Article Text

Download PDFPDF
Three Delays Model applied to prevention of unsafe abortion in Ghana: a qualitative study
  1. Mercy Nana Akua Otsin1,2,
  2. Angela J Taft1,
  3. Leesa Hooker1,3,
  4. Kirsten Black4
  1. 1Judith Lumley Centre for Mother, Infant and Family Health Research, La Trobe University - Bundoora Campus, Melbourne, Victoria, Australia
  2. 2Health Administration and Education, University of Education, Winneba, Ghana
  3. 3La Trobe Rural Health School, La Trobe University, Bendigo, Victoria, Australia
  4. 4The Central Clinical School, Faculty of Medicine and Health, University of Sydney, Sydney, New South Wales, Australia
  1. Correspondence to Mercy Nana Akua Otsin, Judith Lumley Centre for Mother, Infant and Family Health Research, La Trobe University - Bundoora Campus, Melbourne, Victoria, Australia; mercyotsin{at}gmail.com

Abstract

Background Unsafe abortion is an important public health problem in Ghana, making significant contributions to the morbidity and mortality of reproductive-aged women. Although mostly used in explaining mortality associated with perinatal care, recent calls for research on induced abortion in Africa suggest that the Three Delays Model could be used to enhance understanding of women’s experiences and access to induced abortion care.

Methods We conducted 47 face-to-face interviews with women who had experienced unsafe abortions, with formal abortion providers (abortion providers in hospitals) and with informal and non-legal abortion providers (pharmacy workers and herb sellers). Study participants were recruited from selected hospitals, community pharmacies and markets within the Ashanti region of Ghana. We drew on phenomenology to analyse the data.

Findings The first delay (in seeking care) occurred because of women’s poor knowledge of pregnancy, the influence of religion, and as a result of women underestimating the seriousness of abortion complications. Factors including cost, provider attitudes, stigma, and the proximity of pharmacies to women’s homes delayed their access to safe abortion and resulted in their experience of the second delay (in reaching a healthcare facility). The third delay (in receiving appropriate care) was a result of hospitals’ non-prioritisation of abortion complications and a shortage of equipment, resulting in long hospital waiting times before treatment.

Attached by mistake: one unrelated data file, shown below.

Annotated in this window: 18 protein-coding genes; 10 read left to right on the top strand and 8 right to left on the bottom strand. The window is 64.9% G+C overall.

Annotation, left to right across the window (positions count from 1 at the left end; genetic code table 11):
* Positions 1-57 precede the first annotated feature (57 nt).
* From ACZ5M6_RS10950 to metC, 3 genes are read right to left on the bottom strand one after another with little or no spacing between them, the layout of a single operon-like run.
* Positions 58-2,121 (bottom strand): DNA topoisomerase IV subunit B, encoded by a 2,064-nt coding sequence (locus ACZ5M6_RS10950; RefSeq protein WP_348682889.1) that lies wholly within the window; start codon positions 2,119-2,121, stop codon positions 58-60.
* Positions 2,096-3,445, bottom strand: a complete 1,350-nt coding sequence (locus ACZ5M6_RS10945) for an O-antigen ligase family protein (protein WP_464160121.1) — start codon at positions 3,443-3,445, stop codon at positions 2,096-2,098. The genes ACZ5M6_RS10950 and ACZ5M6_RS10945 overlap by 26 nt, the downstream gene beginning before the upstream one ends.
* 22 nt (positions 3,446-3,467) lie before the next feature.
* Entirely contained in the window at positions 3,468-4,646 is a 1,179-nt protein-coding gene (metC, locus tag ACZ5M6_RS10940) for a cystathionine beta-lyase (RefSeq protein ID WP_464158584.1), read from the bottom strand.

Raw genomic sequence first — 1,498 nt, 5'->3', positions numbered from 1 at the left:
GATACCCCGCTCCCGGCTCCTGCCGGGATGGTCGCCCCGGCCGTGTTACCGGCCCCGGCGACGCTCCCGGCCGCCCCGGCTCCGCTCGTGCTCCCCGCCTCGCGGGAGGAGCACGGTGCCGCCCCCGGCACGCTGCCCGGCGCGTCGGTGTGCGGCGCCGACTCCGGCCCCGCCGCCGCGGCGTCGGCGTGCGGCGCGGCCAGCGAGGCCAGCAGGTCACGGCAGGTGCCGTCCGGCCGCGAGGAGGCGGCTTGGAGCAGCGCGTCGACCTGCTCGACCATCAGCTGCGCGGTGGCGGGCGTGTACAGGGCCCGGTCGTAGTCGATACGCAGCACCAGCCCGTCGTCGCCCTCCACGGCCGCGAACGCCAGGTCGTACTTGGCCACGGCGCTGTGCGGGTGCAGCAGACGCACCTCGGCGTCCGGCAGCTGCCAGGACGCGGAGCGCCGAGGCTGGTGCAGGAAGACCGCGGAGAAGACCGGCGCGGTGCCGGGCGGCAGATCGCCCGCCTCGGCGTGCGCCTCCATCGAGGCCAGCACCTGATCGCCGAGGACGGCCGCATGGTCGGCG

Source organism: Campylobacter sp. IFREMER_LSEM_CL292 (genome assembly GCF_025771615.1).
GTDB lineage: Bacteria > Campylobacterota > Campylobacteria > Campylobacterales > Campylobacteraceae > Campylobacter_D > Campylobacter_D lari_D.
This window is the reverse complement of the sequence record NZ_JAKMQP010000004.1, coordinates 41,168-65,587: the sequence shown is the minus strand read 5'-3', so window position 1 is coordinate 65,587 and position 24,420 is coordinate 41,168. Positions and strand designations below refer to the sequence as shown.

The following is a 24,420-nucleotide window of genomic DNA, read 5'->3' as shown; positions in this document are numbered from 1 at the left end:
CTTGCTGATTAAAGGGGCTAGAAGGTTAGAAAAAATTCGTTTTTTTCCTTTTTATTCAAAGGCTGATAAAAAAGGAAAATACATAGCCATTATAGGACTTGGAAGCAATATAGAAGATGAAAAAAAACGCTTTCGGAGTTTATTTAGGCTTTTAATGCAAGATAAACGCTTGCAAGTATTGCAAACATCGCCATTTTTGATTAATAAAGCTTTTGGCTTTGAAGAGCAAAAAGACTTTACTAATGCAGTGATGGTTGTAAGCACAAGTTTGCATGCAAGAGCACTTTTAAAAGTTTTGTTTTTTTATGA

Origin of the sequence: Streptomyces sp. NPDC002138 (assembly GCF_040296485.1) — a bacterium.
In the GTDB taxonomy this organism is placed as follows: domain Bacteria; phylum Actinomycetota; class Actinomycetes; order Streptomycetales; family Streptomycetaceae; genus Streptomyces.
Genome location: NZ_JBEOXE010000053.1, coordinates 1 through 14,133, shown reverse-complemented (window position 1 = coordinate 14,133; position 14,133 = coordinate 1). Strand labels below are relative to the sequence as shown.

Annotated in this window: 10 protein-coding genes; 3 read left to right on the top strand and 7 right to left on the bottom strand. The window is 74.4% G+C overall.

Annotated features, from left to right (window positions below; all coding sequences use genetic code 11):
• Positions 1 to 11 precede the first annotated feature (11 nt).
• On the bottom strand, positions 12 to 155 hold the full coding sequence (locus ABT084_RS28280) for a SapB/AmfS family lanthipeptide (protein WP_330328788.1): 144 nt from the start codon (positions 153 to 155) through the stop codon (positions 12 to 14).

Conclusion This study has shown the value of the Three Delays Model in illustrating women’s experiences of unsafe abortions and ways of preventing the first, second and third delays in their access to care.

  • qualitative research
  • abortion
  • induced

Data availability statement

No data are available. Not applicable.

Statistics from Altmetric.com

Data availability statement

No data are available. Not applicable.

View Full Text

Footnotes

  • Contributors MNAO designed and collected data for the study. Data were analysed by MNAO with input from all authors regarding interpretation of the results. MNAO prepared the first draft of the manuscript. All authors contributed to revising the manuscript and approved the final version.

  • Funding The authors have not declared a specific grant for this research from any funding agency in the public, commercial or not-for-profit sectors.

  • Competing interests None declared.

  • Patient and public involvement statement No patients or members of the public were involved in this study

  • Provenance and peer review Not commissioned; externally peer reviewed.

Request Permissions

If you wish to reuse any or all of this article please use the link below which will take you to the Copyright Clearance Center’s RightsLink service. You will be able to get a quick price and instant permission to reuse the content in many different ways.